"We believe that if the world is very serious about reducing carbon emissions, we're going to have to look more seriously, more extensively at nuclear energy," du Plessis told reporters following the company's annual meeting, Perth Now newspaper reports.
While du Plessis acknowledged that the prospect of nuclear energy is a sensitive issue since the disaster at Japan's Fukushima nuclear power plant, still, he said, "with a view to the long-term, our firm view is that for the sake of energy security to begin with, the world is going to have to include... a certain contribution by nuclear energy, I have no doubt about it."
Rio operates the massive Ranger uranium deposit in Australia's Kakadu National Park through its subsidiary Energy Resources of Australia, supplying about 10 percent of the world's uranium market. TEPCO, operator of the stricken Fukushima nuclear power plant, has been a long-standing customer.
For his part, Australian Minister for Resources and Energy Martin Ferguson, in two separate speeches to industry groups, expressed his support for nuclear power. However, he said, nuclear power wasn't necessary for Australia because of the country's abundant supply of low-cost and reliable alternative energy sources.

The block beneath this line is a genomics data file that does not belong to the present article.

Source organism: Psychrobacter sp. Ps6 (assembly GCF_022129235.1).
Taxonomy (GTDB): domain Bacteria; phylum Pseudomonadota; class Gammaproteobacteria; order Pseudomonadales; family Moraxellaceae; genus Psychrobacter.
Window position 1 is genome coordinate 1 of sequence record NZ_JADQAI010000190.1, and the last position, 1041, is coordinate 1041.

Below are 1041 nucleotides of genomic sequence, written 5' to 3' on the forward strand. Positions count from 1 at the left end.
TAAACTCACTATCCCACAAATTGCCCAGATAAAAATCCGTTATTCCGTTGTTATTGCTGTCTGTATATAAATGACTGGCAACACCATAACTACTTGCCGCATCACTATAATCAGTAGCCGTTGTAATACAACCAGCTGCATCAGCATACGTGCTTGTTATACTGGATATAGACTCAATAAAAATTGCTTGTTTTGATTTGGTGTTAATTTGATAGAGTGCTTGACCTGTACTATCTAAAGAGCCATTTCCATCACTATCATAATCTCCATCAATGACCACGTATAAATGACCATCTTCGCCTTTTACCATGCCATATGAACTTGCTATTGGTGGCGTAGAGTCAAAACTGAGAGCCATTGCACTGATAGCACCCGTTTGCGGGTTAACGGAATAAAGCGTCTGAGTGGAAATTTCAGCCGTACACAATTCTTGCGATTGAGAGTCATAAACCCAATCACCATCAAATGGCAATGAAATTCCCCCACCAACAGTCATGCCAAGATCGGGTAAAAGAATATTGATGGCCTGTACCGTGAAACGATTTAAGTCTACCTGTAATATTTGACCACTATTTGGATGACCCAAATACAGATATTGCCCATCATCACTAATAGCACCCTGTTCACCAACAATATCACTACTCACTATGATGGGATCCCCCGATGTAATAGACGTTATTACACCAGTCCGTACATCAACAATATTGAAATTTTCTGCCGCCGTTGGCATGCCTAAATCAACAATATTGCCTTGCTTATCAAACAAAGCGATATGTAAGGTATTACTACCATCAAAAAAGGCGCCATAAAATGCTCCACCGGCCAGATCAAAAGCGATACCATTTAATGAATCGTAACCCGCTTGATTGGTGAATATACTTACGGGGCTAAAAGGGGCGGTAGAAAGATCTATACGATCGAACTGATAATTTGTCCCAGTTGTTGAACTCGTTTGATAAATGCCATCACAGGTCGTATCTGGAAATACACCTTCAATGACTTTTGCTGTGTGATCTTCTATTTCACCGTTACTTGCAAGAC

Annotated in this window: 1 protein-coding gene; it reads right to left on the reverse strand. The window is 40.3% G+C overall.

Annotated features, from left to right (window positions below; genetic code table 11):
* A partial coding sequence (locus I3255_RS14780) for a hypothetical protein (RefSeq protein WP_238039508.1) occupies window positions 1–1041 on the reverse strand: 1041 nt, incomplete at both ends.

"Safety must always be the No. 1 priority and we therefore welcome the reviews and any measures to strengthen and improve nuclear power systems that Fukushima has prompted," Ferguson said, adding that he disagrees with those who say the disaster means "the end of nuclear power and the end of uranium mining."
Global need for uranium will continue, Ferguson said, given the dual drivers of an increasing demand for energy and the desire to decrease emissions, "particularly in countries that do not enjoy the same abundance of renewable energy sources as Australia."
The country's uranium industry would continue to expand, Ferguson said, saying that his immediate priority was "ensuring this happens in the proper way."
Meanwhile, uranium processing at the Ranger facility has been suspended until July to prevent environmental damage resulting from the risk of a tailings dam overflowing into the Kakadu National Park.
The mine has had more than 150 leaks, spills and other incidents since it opened in 1981, amid strong opposition from Kakadu's Aboriginal community, its traditional owners, reports The Age newspaper.